# Divergences and Delta Functions

There’s an identity in electromagnetism which has been bugging me since college.

Gauss’s law says that the divergence of the electric field is equivalent to the charge distribution: \(\del \cdot \b{E} = \rho\). But in order to use this for a point charge—which is the most basic example in the subject!—we already don’t have the mathematical objects we need to calculate the divergence on the left or to represent the charge distribution on the right.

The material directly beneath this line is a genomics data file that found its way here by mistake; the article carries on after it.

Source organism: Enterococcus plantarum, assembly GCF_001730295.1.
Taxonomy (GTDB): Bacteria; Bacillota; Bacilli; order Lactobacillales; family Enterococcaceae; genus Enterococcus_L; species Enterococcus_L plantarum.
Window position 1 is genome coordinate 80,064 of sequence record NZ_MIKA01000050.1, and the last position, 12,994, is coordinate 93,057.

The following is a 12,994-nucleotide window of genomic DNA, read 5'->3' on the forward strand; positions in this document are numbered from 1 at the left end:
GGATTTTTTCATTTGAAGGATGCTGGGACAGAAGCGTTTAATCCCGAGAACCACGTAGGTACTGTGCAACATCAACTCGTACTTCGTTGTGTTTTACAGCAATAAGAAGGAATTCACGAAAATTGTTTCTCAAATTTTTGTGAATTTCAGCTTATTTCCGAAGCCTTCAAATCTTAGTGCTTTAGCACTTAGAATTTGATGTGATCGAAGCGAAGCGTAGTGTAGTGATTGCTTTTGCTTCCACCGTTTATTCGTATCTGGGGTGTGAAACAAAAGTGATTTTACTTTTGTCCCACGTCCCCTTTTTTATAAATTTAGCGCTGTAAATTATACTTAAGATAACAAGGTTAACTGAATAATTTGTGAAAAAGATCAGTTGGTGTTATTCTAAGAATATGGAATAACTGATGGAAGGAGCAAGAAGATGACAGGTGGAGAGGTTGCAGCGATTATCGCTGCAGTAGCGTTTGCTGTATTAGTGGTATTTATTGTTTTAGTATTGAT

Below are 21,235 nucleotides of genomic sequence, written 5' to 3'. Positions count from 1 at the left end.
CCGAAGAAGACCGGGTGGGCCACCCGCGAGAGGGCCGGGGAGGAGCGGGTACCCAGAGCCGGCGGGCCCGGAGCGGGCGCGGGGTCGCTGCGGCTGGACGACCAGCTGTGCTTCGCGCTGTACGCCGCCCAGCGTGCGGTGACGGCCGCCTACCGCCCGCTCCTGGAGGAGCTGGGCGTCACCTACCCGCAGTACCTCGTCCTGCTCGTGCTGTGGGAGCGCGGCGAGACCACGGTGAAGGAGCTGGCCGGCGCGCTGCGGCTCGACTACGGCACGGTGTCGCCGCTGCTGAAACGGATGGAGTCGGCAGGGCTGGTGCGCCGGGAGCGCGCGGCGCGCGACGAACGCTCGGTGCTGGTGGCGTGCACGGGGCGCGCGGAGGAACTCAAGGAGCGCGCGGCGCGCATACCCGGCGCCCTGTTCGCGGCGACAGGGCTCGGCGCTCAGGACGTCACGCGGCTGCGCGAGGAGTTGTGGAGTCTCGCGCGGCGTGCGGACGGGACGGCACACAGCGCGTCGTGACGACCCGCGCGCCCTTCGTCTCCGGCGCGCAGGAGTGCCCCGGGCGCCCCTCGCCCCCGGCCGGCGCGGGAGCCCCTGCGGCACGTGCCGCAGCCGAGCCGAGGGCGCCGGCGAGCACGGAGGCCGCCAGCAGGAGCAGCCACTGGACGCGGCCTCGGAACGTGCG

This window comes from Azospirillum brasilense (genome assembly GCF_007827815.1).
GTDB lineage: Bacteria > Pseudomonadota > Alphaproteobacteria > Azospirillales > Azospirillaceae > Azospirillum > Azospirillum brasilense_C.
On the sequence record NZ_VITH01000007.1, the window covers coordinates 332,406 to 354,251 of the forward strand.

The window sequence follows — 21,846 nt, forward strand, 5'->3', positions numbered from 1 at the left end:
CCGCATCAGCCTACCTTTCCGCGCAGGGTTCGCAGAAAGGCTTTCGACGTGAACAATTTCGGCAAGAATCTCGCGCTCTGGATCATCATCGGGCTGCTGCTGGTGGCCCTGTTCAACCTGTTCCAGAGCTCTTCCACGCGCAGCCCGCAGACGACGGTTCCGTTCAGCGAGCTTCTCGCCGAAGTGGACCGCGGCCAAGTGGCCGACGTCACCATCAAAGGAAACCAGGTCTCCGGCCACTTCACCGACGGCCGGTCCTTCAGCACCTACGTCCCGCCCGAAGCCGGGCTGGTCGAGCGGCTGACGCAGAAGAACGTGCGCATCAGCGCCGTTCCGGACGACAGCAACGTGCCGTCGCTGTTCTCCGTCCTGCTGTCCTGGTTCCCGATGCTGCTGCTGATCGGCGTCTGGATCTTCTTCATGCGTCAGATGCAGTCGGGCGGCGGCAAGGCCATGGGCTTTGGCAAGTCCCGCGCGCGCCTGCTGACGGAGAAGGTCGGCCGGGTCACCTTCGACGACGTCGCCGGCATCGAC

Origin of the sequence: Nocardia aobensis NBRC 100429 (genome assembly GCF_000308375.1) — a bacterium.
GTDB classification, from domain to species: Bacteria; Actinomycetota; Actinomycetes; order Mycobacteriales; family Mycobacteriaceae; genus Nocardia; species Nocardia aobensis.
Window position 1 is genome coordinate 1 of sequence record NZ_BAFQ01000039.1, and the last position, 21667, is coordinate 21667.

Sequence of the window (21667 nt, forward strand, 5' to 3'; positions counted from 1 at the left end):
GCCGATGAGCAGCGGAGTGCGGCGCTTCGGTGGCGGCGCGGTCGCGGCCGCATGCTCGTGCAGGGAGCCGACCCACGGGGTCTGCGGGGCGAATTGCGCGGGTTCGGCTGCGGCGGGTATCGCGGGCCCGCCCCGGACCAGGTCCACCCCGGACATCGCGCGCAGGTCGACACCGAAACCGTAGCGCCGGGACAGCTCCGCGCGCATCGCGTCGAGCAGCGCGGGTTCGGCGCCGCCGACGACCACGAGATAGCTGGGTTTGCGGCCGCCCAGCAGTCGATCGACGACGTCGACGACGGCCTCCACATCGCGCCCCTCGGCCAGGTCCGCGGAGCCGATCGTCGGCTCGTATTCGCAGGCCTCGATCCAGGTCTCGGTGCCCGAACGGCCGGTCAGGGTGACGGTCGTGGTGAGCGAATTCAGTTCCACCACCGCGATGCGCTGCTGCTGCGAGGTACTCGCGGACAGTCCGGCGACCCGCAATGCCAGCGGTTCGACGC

After all, the field of a point charge has to be \(\b{E} = q \hat{\b{r}}/4 \pi r^2\), and since its charge should be concentrated at a point it has to be a delta function: \(\del \cdot (q \hat{\b{r}}/4 \pi r^2) = q \delta(\b{x})\). In your multivariable-calculus-based E&M class you might mention this briefly, at best. Yet it is… kinda weird? And important? It feels like it should make a basic fact that lives inside of a larger intuitive framework of divergences and delta functions and everything else.